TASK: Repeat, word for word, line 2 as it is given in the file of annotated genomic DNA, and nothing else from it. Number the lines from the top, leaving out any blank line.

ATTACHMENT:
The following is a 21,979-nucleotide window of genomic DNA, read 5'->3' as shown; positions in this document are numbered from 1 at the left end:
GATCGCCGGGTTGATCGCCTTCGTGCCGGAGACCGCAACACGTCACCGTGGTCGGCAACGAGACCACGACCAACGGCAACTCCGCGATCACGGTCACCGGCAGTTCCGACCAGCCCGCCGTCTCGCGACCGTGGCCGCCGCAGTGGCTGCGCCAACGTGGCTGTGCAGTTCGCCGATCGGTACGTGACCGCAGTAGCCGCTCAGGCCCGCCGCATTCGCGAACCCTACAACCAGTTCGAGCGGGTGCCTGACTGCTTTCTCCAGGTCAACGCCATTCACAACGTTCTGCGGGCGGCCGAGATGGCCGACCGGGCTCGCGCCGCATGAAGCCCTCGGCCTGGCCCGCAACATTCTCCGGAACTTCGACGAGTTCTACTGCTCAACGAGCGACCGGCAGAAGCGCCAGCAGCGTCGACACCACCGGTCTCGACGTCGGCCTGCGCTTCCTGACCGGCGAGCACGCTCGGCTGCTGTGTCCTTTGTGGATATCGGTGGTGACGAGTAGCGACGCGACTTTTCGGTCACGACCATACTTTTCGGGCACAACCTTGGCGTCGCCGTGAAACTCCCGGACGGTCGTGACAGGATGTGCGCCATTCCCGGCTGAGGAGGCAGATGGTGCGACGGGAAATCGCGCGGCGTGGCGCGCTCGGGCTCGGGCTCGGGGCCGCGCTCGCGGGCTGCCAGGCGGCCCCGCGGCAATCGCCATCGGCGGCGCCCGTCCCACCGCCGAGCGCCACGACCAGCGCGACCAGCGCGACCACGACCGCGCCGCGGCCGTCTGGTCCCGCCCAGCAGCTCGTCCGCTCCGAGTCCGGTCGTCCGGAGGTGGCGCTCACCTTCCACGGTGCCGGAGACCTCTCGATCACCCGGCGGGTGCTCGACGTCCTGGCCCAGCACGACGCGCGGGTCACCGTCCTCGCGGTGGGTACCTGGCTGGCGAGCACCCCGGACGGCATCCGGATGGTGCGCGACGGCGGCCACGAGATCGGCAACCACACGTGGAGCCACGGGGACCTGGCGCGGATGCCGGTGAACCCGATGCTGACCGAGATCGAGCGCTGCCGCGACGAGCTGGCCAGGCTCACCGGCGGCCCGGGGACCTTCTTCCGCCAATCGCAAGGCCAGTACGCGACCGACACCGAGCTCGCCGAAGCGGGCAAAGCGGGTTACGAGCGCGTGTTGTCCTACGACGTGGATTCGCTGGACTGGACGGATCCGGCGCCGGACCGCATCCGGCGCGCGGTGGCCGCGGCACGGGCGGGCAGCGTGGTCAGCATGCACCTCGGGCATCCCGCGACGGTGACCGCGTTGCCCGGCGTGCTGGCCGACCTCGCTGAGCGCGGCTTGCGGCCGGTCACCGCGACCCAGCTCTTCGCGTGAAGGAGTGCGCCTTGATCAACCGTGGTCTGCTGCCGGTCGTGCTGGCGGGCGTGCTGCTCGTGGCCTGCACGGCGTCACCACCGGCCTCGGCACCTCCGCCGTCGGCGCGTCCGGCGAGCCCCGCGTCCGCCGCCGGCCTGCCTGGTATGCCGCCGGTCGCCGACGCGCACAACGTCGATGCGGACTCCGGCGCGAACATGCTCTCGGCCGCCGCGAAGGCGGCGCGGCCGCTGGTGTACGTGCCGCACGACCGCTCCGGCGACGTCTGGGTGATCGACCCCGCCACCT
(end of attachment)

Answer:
GATCGCCGGGTTGATCGCCTTCGTGCCGGAGACCGCAACACGTCACCGTGGTCGGCAACGAGACCACGACCAACGGCAACTCCGCGATCACGGTCACCGGCAGTTCCGACCAGCCCGCCGTCTCGCGACCGTGGCCGCCGCAGTGGCTGCGCCAACGTGGCTGTGCAGTTCGCCGATCGGTACGTGACCGCAGTAGCCGCTCAGGCCCGCCGCATTCGCGAACCCTACAACCAGTTCGAGCGGGTGCCTGACTGCTTTCTCCAGGTCAACGCCATTCACAACGTTCTGCGGGCGGCCGAGATGGCCGACCGGGCTCGCGCCGCATGAAGCCCTCGGCCTGGCCCGCAACATTCTCCGGAACTTCGACGAGTTCTACTGCTCAACGAGCGACCGGCAGAAGCGCCAGCAGCGTCGACACCACCGGTCTCGACGTCGGCCTGCGCTTCCTGACCGGCGAGCACGCTCGGCTGCTGTGTCCTTTGTGGATATCGGTGGTGACGAGTAGCGACGCGACTTTTCGGTCACGACCATACTTTTCGGGCACAACCTTGGCGTCGCCGTGAAACTCCCGGACGGTCGTGACAGGATGTGCGCCATTCCCGGCTGAGGAGGCAGATGGTGCGACGGGAAATCGCGCGGCGTGGCGCGCTCGGGCTCGGGCTCGGGGCCGCGCTCGCGGGCTGCCAGGCGGCCCCGCGGCAATCGCCATCGGCGGCGCCCGTCCCACCGCCGAGCGCCACGACCAGCGCGACCAGCGCGACCACGACCGCGCCGCGGCCGTCTGGTCCCGCCCAGCAGCTCGTCCGCTCCGAGTCCGGTCGTCCGGAGGTGGCGCTCACCTTCCACGGTGCCGGAGACCTCTCGATCACCCGGCGGGTGCTCGACGTCCTGGCCCAGCACGACGCGCGGGTCACCGTCCTCGCGGTGGGTACCTGGCTGGCGAGCACCCCGGACGGCATCCGGATGGTGCGCGACGGCGGCCACGAGATCGGCAACCACACGTGGAGCCACGGGGACCTGGCGCGGATGCCGGTGAACCCGATGCTGACCGAGATCGAGCGCTGCCGCGACGAGCTGGCCAGGCTCACCGGCGGCCCGGGGACCTTCTTCCGCCAATCGCAAGGCCAGTACGCGACCGACACCGAGCTCGCCGAAGCGGGCAAAGCGGGTTACGAGCGCGTGTTGTCCTACGACGTGGATTCGCTGGACTGGACGGATCCGGCGCCGGACCGCATCCGGCGCGCGGTGGCCGCGGCACGGGCGGGCAGCGTGGTCAGCATGCACCTCGGGCATCCCGCGACGGTGACCGCGTTGCCCGGCGTGCTGGCCGACCTCGCTGAGCGCGGCTTGCGGCCGGTCACCGCGACCCAGCTCTTCGCGTGAAGGAGTGCGCCTTGATCAACCGTGGTCTGCTGCCGGTCGTGCTGGCGGGCGTGCTGCTCGTGGCCTGCACGGCGTCACCACCGGCCTCGGCACCTCCGCCGTCGGCGCGTCCGGCGAGCCCCGCGTCCGCCGCCGGCCTGCCTGGTATGCCGCCGGTCGCCGACGCGCACAACGTCGATGCGGACTCCGGCGCGAACATGCTCTCGGCCGCCGCGAAGGCGGCGCGGCCGCTGGTGTACGTGCCGCACGACCGCTCCGGCGACGTCTGGGTGATCGACCCCGCCACCT